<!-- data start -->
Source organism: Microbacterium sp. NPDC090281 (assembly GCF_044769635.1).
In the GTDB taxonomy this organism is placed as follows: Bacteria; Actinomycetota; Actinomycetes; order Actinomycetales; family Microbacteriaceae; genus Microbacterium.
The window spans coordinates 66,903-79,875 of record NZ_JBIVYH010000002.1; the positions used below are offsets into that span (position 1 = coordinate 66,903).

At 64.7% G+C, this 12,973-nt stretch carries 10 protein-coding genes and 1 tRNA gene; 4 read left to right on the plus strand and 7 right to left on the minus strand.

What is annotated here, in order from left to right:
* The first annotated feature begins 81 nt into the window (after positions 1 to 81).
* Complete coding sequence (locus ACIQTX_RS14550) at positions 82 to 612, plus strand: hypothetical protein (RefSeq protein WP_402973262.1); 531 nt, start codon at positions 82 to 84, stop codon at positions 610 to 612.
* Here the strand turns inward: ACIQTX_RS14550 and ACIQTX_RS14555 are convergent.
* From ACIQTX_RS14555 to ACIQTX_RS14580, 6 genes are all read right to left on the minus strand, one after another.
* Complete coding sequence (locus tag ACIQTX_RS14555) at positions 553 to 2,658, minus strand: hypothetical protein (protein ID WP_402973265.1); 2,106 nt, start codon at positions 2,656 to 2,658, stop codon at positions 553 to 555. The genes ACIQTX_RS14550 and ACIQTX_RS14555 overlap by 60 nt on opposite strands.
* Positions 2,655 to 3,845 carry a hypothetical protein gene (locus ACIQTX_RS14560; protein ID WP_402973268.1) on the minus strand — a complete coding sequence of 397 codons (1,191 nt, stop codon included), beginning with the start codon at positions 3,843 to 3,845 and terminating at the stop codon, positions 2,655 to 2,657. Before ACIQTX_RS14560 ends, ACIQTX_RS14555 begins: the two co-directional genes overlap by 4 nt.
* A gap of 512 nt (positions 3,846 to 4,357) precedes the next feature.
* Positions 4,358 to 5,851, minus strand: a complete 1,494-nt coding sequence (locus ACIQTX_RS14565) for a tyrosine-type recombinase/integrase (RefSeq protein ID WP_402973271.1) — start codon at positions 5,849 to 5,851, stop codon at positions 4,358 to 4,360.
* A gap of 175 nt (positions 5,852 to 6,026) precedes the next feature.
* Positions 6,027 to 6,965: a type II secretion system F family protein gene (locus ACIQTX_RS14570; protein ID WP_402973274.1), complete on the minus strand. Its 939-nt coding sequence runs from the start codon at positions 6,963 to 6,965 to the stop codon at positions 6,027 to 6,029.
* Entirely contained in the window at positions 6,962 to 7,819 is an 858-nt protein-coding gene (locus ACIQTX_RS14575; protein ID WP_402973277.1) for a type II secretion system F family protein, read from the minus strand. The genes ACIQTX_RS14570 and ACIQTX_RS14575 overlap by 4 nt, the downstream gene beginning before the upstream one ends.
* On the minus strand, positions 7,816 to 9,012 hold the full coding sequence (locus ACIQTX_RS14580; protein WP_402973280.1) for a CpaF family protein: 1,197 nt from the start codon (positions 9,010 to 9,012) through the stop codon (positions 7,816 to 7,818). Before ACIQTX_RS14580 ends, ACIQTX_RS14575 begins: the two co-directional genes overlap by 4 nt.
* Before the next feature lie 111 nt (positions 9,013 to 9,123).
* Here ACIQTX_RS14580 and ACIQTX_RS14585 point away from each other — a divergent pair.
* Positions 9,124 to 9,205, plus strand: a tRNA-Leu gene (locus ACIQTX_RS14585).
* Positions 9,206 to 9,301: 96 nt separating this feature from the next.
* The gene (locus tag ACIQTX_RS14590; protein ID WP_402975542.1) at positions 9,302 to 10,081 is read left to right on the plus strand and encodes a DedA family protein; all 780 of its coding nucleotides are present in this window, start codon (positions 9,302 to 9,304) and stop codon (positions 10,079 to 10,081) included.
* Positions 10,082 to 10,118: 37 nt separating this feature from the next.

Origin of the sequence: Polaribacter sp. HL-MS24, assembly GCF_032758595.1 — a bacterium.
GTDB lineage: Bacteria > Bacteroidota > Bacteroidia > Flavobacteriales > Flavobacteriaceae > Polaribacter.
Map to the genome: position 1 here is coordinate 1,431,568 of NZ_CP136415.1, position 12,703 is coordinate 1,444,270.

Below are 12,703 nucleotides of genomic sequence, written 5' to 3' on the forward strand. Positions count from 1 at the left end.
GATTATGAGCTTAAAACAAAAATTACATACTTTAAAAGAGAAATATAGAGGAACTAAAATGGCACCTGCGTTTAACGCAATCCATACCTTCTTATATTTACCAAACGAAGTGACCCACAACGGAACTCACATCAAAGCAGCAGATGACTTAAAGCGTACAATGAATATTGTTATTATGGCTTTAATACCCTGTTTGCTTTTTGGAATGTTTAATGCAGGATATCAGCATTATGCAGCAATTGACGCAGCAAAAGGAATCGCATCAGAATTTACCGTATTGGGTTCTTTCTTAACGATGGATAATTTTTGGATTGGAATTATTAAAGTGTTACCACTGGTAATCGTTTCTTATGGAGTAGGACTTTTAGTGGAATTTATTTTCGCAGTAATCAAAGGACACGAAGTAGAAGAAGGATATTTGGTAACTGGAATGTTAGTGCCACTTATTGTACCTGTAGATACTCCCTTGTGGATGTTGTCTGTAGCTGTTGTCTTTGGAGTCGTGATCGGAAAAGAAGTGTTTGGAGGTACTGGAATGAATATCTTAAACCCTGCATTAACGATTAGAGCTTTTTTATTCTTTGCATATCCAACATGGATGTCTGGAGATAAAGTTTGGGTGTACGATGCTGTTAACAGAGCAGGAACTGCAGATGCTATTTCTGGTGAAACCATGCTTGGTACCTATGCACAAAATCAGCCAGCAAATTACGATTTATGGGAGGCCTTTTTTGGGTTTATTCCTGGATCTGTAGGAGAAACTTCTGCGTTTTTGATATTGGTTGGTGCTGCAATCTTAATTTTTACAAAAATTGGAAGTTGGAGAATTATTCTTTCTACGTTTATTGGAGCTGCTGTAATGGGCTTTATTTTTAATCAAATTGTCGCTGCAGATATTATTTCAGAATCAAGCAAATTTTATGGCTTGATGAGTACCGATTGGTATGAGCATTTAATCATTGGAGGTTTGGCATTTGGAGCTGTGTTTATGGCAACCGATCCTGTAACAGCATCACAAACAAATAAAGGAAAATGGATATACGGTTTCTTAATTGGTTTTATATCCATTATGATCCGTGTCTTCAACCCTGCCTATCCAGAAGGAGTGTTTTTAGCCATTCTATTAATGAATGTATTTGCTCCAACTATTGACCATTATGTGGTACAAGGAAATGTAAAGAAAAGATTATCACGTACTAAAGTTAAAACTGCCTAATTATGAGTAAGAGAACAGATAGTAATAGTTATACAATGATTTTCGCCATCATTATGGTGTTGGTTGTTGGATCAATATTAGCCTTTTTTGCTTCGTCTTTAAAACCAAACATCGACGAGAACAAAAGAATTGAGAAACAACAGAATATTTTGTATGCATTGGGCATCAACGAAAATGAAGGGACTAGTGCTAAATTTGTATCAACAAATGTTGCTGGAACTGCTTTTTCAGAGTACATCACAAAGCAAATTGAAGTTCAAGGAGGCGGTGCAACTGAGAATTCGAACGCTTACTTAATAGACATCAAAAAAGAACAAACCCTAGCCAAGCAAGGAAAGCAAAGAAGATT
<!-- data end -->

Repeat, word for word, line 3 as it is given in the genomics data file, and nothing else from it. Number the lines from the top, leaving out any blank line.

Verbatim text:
The window spans coordinates 66,903-79,875 of record NZ_JBIVYH010000002.1; the positions used below are offsets into that span (position 1 = coordinate 66,903).